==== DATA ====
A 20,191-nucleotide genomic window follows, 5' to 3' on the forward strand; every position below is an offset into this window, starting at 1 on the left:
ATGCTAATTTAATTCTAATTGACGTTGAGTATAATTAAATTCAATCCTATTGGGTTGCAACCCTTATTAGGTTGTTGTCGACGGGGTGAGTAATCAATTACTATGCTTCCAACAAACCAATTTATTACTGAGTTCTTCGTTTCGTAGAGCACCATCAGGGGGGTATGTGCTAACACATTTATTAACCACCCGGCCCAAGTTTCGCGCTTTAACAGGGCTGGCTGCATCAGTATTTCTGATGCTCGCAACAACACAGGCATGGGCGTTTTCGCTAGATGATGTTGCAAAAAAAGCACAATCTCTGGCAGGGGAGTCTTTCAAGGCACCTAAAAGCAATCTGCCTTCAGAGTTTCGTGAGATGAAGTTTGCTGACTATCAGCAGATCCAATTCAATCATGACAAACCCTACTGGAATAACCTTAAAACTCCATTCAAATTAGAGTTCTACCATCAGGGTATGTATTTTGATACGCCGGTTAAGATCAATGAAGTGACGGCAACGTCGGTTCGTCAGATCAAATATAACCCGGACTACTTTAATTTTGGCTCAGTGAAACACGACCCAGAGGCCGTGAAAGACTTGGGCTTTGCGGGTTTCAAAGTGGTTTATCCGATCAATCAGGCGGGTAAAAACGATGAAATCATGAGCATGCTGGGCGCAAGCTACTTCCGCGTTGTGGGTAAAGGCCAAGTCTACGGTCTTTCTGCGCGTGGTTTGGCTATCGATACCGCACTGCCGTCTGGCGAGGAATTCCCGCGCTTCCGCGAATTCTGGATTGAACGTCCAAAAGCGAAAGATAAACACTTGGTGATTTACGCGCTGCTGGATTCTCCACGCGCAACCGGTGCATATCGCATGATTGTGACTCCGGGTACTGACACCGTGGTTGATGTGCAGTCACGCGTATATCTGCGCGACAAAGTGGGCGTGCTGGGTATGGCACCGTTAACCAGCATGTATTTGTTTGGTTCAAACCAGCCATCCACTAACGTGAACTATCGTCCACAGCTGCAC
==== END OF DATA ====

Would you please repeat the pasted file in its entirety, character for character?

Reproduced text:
A 20,191-nucleotide genomic window follows, 5' to 3' on the forward strand; every position below is an offset into this window, starting at 1 on the left:
ATGCTAATTTAATTCTAATTGACGTTGAGTATAATTAAATTCAATCCTATTGGGTTGCAACCCTTATTAGGTTGTTGTCGACGGGGTGAGTAATCAATTACTATGCTTCCAACAAACCAATTTATTACTGAGTTCTTCGTTTCGTAGAGCACCATCAGGGGGGTATGTGCTAACACATTTATTAACCACCCGGCCCAAGTTTCGCGCTTTAACAGGGCTGGCTGCATCAGTATTTCTGATGCTCGCAACAACACAGGCATGGGCGTTTTCGCTAGATGATGTTGCAAAAAAAGCACAATCTCTGGCAGGGGAGTCTTTCAAGGCACCTAAAAGCAATCTGCCTTCAGAGTTTCGTGAGATGAAGTTTGCTGACTATCAGCAGATCCAATTCAATCATGACAAACCCTACTGGAATAACCTTAAAACTCCATTCAAATTAGAGTTCTACCATCAGGGTATGTATTTTGATACGCCGGTTAAGATCAATGAAGTGACGGCAACGTCGGTTCGTCAGATCAAATATAACCCGGACTACTTTAATTTTGGCTCAGTGAAACACGACCCAGAGGCCGTGAAAGACTTGGGCTTTGCGGGTTTCAAAGTGGTTTATCCGATCAATCAGGCGGGTAAAAACGATGAAATCATGAGCATGCTGGGCGCAAGCTACTTCCGCGTTGTGGGTAAAGGCCAAGTCTACGGTCTTTCTGCGCGTGGTTTGGCTATCGATACCGCACTGCCGTCTGGCGAGGAATTCCCGCGCTTCCGCGAATTCTGGATTGAACGTCCAAAAGCGAAAGATAAACACTTGGTGATTTACGCGCTGCTGGATTCTCCACGCGCAACCGGTGCATATCGCATGATTGTGACTCCGGGTACTGACACCGTGGTTGATGTGCAGTCACGCGTATATCTGCGCGACAAAGTGGGCGTGCTGGGTATGGCACCGTTAACCAGCATGTATTTGTTTGGTTCAAACCAGCCATCCACTAACGTGAACTATCGTCCACAGCTGCAC